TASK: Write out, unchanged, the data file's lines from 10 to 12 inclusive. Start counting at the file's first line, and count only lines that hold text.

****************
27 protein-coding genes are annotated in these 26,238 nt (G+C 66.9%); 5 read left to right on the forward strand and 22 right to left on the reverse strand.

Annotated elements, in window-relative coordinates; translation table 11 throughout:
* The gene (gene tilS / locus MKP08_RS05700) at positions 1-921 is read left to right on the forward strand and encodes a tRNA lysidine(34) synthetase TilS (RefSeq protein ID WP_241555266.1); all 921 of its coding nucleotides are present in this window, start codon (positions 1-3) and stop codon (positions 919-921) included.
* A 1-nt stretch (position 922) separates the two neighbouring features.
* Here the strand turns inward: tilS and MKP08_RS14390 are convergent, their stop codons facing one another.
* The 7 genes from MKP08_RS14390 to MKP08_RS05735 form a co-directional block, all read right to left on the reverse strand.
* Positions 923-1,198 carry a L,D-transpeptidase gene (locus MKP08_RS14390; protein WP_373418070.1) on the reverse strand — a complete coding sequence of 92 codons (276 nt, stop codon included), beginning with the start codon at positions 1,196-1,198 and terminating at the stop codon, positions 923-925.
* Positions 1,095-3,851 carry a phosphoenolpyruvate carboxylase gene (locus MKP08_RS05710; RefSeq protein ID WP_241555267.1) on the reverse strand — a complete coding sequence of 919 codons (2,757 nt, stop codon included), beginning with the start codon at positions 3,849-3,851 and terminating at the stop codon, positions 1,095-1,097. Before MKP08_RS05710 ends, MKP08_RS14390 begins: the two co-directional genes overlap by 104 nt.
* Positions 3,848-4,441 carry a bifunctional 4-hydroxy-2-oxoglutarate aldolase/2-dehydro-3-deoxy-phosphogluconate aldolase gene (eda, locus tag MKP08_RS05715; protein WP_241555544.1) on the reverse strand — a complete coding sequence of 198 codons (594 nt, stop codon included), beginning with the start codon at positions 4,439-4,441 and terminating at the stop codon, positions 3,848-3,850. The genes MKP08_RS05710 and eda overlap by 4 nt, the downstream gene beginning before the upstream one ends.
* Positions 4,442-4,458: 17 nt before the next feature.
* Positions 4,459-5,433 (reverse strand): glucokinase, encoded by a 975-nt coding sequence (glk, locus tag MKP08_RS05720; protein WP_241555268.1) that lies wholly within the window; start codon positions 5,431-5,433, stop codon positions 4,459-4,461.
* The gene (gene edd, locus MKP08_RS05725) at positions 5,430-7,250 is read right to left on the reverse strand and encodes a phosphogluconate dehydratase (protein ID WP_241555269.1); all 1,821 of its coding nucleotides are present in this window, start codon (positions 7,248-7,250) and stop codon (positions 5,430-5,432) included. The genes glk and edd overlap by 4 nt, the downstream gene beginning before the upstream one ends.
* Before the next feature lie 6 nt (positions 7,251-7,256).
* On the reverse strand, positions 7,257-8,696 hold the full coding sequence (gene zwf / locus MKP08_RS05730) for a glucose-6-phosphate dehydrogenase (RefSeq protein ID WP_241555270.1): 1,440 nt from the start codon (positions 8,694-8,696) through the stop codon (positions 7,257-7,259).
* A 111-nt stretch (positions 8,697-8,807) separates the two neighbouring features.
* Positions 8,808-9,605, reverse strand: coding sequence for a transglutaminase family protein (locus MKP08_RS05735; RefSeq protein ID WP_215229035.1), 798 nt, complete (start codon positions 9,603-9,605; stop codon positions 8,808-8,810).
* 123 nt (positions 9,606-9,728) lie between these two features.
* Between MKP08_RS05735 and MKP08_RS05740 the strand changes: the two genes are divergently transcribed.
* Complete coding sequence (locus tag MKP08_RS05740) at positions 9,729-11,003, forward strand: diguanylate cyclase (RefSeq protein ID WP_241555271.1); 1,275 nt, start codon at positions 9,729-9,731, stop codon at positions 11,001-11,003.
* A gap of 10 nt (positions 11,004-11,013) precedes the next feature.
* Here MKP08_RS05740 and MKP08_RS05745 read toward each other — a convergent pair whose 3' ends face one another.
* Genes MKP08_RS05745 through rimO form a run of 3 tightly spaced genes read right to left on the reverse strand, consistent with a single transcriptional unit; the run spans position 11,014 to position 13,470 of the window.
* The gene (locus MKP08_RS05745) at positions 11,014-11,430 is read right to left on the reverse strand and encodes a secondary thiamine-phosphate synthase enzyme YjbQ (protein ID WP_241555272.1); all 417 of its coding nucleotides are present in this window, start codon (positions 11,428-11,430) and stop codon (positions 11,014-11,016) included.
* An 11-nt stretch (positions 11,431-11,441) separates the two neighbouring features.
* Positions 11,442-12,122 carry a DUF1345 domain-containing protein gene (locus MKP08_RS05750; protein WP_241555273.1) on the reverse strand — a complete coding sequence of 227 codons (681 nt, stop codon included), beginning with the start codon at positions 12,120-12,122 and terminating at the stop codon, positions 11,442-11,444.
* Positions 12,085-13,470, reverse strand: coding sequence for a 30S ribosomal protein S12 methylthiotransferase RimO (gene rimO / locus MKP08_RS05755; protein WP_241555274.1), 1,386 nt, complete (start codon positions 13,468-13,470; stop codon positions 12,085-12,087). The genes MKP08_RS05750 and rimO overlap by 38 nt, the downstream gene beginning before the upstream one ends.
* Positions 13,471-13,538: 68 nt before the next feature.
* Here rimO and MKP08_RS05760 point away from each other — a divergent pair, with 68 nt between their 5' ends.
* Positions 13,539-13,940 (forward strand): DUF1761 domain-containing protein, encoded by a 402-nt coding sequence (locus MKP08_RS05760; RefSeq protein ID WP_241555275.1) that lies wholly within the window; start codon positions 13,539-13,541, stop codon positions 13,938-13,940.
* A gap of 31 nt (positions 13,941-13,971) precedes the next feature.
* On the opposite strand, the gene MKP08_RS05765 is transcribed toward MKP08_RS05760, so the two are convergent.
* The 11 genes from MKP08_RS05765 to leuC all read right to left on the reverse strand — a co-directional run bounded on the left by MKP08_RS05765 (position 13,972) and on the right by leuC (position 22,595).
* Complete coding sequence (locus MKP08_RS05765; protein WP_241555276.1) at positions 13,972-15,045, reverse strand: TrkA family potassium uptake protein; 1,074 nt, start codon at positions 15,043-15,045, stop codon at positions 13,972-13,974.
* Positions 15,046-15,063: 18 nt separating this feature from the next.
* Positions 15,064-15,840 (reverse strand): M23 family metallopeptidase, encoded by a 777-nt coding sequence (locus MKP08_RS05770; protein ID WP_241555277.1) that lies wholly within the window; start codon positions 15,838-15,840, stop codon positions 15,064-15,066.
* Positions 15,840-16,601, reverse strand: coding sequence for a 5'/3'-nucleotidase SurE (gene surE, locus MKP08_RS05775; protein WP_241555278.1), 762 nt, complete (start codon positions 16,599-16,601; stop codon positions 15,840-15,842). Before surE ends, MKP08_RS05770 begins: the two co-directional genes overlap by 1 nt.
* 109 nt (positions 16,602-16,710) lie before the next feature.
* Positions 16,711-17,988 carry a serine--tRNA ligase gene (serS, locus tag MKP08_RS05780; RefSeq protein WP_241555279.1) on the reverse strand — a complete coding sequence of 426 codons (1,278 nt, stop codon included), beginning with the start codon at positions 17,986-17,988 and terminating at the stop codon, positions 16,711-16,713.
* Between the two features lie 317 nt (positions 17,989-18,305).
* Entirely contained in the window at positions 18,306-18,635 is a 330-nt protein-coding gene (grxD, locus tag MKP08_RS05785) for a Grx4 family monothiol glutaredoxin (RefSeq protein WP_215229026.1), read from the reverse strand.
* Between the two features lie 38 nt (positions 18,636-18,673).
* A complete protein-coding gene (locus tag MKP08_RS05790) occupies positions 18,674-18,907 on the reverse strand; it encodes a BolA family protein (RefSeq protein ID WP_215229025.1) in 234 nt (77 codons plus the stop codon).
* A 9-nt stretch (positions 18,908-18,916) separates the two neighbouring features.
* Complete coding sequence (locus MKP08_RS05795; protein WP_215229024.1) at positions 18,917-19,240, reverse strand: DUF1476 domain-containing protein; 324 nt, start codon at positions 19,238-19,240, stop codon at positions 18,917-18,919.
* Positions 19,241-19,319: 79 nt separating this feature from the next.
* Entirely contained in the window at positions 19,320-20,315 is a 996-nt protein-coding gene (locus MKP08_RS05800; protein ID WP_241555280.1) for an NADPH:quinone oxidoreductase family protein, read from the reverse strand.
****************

* Positions 4,442-4,458: 17 nt before the next feature.
* Positions 4,459-5,433 (reverse strand): glucokinase, encoded by a 975-nt coding sequence (glk, locus tag MKP08_RS05720; protein WP_241555268.1) that lies wholly within the window; start codon positions 5,431-5,433, stop codon positions 4,459-4,461.
* The gene (gene edd, locus MKP08_RS05725) at positions 5,430-7,250 is read right to left on the reverse strand and encodes a phosphogluconate dehydratase (protein ID WP_241555269.1); all 1,821 of its coding nucleotides are present in this window, start codon (positions 7,248-7,250) and stop codon (positions 5,430-5,432) included. The genes glk and edd overlap by 4 nt, the downstream gene beginning before the upstream one ends.